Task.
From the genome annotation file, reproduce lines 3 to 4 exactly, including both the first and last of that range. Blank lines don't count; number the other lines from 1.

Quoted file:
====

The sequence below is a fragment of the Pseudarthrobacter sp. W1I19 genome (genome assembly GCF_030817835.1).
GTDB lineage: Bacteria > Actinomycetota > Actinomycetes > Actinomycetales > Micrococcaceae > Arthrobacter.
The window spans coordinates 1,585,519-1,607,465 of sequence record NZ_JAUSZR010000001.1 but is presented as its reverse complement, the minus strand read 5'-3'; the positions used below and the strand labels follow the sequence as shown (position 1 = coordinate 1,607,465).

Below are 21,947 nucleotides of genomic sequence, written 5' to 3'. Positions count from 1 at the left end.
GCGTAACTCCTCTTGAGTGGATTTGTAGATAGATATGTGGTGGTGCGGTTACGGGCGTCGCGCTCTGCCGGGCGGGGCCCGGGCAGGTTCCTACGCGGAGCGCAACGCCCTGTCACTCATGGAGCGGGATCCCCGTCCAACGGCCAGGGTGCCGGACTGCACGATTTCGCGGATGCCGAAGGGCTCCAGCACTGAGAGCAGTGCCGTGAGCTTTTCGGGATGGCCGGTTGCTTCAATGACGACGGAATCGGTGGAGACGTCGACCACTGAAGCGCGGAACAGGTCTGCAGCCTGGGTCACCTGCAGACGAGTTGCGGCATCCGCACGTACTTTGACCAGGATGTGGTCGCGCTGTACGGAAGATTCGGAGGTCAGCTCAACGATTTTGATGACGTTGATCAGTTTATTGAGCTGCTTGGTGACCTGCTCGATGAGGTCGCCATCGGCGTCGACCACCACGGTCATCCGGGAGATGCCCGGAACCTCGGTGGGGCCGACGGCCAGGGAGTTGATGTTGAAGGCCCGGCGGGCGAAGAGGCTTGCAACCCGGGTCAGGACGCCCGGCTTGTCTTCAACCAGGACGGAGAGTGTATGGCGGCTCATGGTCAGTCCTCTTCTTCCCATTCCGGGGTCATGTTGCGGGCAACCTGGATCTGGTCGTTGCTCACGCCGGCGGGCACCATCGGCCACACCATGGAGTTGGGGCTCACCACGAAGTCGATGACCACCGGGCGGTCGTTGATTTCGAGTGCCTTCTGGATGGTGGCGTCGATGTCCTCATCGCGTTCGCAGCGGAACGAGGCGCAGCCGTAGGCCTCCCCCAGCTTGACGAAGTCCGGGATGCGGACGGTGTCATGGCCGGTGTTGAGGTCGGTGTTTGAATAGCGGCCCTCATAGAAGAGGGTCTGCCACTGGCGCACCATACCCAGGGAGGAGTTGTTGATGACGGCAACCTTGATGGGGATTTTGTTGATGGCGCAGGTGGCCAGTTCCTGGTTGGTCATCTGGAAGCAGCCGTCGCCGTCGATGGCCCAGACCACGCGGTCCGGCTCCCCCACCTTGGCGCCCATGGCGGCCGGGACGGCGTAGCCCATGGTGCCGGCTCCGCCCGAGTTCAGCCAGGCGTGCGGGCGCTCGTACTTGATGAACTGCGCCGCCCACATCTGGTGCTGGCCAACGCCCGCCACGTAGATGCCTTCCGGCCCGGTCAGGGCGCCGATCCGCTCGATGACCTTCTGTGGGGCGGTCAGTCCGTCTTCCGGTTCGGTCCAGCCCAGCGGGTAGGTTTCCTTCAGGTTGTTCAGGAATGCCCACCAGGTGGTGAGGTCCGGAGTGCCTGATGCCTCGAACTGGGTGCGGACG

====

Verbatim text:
The window spans coordinates 1,585,519-1,607,465 of sequence record NZ_JAUSZR010000001.1 but is presented as its reverse complement, the minus strand read 5'-3'; the positions used below and the strand labels follow the sequence as shown (position 1 = coordinate 1,607,465).

Below are 21,947 nucleotides of genomic sequence, written 5' to 3'. Positions count from 1 at the left end.